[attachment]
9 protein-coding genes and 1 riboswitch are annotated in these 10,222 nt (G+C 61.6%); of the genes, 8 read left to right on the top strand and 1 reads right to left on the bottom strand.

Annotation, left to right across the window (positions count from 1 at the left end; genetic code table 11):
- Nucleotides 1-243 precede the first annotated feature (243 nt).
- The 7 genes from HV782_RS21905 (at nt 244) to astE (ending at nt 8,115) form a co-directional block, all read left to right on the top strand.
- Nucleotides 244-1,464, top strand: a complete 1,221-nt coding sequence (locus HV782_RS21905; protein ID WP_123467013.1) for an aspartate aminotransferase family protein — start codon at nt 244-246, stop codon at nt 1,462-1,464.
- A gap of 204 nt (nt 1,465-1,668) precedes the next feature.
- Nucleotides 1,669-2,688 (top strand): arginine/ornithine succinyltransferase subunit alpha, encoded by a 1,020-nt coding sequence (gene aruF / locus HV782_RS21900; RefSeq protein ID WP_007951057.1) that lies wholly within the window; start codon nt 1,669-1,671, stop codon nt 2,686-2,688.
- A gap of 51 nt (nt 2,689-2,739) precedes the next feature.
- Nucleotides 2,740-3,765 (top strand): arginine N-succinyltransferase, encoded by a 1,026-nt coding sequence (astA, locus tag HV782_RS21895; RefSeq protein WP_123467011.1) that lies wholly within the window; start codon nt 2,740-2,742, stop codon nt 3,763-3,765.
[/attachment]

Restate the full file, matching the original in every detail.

9 protein-coding genes and 1 riboswitch are annotated in these 10,222 nt (G+C 61.6%); of the genes, 8 read left to right on the top strand and 1 reads right to left on the bottom strand.

Annotation, left to right across the window (positions count from 1 at the left end; genetic code table 11):
- Nucleotides 1-243 precede the first annotated feature (243 nt).
- The 7 genes from HV782_RS21905 (at nt 244) to astE (ending at nt 8,115) form a co-directional block, all read left to right on the top strand.
- Nucleotides 244-1,464, top strand: a complete 1,221-nt coding sequence (locus HV782_RS21905; protein ID WP_123467013.1) for an aspartate aminotransferase family protein — start codon at nt 244-246, stop codon at nt 1,462-1,464.
- A gap of 204 nt (nt 1,465-1,668) precedes the next feature.
- Nucleotides 1,669-2,688 (top strand): arginine/ornithine succinyltransferase subunit alpha, encoded by a 1,020-nt coding sequence (gene aruF / locus HV782_RS21900; RefSeq protein ID WP_007951057.1) that lies wholly within the window; start codon nt 1,669-1,671, stop codon nt 2,686-2,688.
- A gap of 51 nt (nt 2,689-2,739) precedes the next feature.
- Nucleotides 2,740-3,765 (top strand): arginine N-succinyltransferase, encoded by a 1,026-nt coding sequence (astA, locus tag HV782_RS21895; RefSeq protein WP_123467011.1) that lies wholly within the window; start codon nt 2,740-2,742, stop codon nt 3,763-3,765.